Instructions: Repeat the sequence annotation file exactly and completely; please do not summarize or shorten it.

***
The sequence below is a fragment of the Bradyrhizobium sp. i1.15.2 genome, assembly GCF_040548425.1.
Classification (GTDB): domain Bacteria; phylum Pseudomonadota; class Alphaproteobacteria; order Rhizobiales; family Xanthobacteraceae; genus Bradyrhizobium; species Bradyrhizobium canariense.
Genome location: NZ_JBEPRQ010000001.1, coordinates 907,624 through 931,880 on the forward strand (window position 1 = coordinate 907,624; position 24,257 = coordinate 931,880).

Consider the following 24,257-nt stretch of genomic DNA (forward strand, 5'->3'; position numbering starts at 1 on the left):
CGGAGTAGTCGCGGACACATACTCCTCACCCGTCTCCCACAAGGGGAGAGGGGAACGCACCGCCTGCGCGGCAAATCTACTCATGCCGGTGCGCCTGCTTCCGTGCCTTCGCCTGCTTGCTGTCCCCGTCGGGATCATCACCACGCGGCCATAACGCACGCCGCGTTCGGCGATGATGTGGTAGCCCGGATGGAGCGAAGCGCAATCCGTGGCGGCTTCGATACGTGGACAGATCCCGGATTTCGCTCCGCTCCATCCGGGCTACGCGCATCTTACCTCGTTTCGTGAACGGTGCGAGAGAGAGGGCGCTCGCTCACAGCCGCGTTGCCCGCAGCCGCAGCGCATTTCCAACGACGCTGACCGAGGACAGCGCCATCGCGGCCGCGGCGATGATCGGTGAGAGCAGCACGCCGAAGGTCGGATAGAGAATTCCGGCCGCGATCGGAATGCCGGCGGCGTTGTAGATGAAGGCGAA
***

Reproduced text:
The sequence below is a fragment of the Bradyrhizobium sp. i1.15.2 genome, assembly GCF_040548425.1.
Classification (GTDB): domain Bacteria; phylum Pseudomonadota; class Alphaproteobacteria; order Rhizobiales; family Xanthobacteraceae; genus Bradyrhizobium; species Bradyrhizobium canariense.
Genome location: NZ_JBEPRQ010000001.1, coordinates 907,624 through 931,880 on the forward strand (window position 1 = coordinate 907,624; position 24,257 = coordinate 931,880).

Consider the following 24,257-nt stretch of genomic DNA (forward strand, 5'->3'; position numbering starts at 1 on the left):
CGGAGTAGTCGCGGACACATACTCCTCACCCGTCTCCCACAAGGGGAGAGGGGAACGCACCGCCTGCGCGGCAAATCTACTCATGCCGGTGCGCCTGCTTCCGTGCCTTCGCCTGCTTGCTGTCCCCGTCGGGATCATCACCACGCGGCCATAACGCACGCCGCGTTCGGCGATGATGTGGTAGCCCGGATGGAGCGAAGCGCAATCCGTGGCGGCTTCGATACGTGGACAGATCCCGGATTTCGCTCCGCTCCATCCGGGCTACGCGCATCTTACCTCGTTTCGTGAACGGTGCGAGAGAGAGGGCGCTCGCTCACAGCCGCGTTGCCCGCAGCCGCAGCGCATTTCCAACGACGCTGACCGAGGACAGCGCCATCGCGGCCGCGGCGATGATCGGTGAGAGCAGCACGCCGAAGGTCGGATAGAGAATTCCGGCCGCGATCGGAATGCCGGCGGCGTTGTAGATGAAGGCGAA